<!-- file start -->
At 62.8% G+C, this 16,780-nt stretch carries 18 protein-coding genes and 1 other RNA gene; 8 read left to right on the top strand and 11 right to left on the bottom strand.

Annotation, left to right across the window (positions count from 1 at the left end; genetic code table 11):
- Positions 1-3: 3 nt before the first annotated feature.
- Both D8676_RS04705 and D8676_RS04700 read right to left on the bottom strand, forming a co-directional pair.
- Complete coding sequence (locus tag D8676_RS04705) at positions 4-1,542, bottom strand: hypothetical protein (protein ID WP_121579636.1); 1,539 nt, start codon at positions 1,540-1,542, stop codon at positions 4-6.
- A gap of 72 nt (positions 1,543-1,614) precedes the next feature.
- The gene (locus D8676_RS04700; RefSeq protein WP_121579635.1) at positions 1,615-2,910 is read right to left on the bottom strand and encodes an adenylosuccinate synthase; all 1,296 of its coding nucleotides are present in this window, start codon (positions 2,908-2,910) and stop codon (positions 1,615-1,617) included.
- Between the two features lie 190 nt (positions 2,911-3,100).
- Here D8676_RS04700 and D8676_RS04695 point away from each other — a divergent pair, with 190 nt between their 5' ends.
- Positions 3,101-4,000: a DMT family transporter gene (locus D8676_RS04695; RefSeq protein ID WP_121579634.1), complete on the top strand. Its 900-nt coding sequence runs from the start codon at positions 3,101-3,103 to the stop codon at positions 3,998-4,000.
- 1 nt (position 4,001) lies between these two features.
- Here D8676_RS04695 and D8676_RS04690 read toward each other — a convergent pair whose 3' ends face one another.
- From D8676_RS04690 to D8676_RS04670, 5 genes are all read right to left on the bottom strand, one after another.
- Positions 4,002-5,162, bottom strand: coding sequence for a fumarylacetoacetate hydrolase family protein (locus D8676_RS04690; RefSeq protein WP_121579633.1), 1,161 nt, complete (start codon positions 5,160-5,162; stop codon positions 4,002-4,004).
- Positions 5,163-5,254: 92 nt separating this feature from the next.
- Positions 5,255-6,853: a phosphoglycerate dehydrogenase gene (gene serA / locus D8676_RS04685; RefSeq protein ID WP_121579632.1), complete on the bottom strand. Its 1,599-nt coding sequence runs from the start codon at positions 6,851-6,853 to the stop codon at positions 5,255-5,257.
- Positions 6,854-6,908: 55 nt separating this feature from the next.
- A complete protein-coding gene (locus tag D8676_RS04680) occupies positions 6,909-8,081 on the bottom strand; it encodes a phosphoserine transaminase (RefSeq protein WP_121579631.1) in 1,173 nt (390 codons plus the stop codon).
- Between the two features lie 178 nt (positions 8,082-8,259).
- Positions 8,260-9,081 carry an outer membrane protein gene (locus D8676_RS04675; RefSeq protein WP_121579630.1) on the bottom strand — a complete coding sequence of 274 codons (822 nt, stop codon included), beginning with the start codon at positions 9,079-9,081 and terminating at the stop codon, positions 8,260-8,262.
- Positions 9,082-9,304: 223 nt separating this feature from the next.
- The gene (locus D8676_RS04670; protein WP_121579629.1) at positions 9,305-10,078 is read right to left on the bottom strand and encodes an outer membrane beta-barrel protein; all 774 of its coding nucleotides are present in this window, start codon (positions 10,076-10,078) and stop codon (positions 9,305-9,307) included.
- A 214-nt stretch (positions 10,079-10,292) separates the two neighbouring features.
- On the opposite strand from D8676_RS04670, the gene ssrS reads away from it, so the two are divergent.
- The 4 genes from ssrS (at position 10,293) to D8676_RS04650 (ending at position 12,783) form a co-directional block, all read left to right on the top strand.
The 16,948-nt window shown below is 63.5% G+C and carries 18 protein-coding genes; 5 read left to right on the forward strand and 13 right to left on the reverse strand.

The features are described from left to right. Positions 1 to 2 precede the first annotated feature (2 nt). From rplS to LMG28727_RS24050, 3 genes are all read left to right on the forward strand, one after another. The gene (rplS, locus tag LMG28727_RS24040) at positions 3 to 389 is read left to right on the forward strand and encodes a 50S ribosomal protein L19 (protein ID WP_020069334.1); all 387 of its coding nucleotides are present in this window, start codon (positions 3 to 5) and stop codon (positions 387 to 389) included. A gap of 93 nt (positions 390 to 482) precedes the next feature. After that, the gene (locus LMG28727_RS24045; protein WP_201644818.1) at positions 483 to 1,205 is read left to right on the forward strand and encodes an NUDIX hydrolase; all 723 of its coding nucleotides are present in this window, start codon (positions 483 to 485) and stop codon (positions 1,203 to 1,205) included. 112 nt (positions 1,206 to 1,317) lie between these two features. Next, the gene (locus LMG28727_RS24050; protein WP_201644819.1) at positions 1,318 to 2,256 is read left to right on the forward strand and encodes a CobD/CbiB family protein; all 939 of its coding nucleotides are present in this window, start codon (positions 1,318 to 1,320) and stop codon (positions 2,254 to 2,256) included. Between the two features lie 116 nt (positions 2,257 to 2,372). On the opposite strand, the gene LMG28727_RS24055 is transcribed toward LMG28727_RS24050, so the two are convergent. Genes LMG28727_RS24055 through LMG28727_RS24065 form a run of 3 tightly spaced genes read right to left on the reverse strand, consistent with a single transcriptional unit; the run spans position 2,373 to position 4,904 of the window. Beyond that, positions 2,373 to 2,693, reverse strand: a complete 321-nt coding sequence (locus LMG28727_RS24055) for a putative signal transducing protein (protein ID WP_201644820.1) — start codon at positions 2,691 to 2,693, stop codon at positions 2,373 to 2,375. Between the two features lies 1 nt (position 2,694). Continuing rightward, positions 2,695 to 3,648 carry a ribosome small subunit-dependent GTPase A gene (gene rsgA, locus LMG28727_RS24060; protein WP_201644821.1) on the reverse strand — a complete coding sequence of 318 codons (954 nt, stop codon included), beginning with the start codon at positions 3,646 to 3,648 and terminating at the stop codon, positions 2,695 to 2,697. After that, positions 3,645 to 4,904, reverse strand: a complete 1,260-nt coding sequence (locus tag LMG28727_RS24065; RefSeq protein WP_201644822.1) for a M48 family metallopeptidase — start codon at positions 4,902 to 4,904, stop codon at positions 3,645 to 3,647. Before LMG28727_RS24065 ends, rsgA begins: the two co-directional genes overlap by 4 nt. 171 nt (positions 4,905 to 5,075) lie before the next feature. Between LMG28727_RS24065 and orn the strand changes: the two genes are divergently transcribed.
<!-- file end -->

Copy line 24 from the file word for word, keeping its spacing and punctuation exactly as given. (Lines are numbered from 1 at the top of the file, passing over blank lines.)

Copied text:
- On the opposite strand from D8676_RS04670, the gene ssrS reads away from it, so the two are divergent.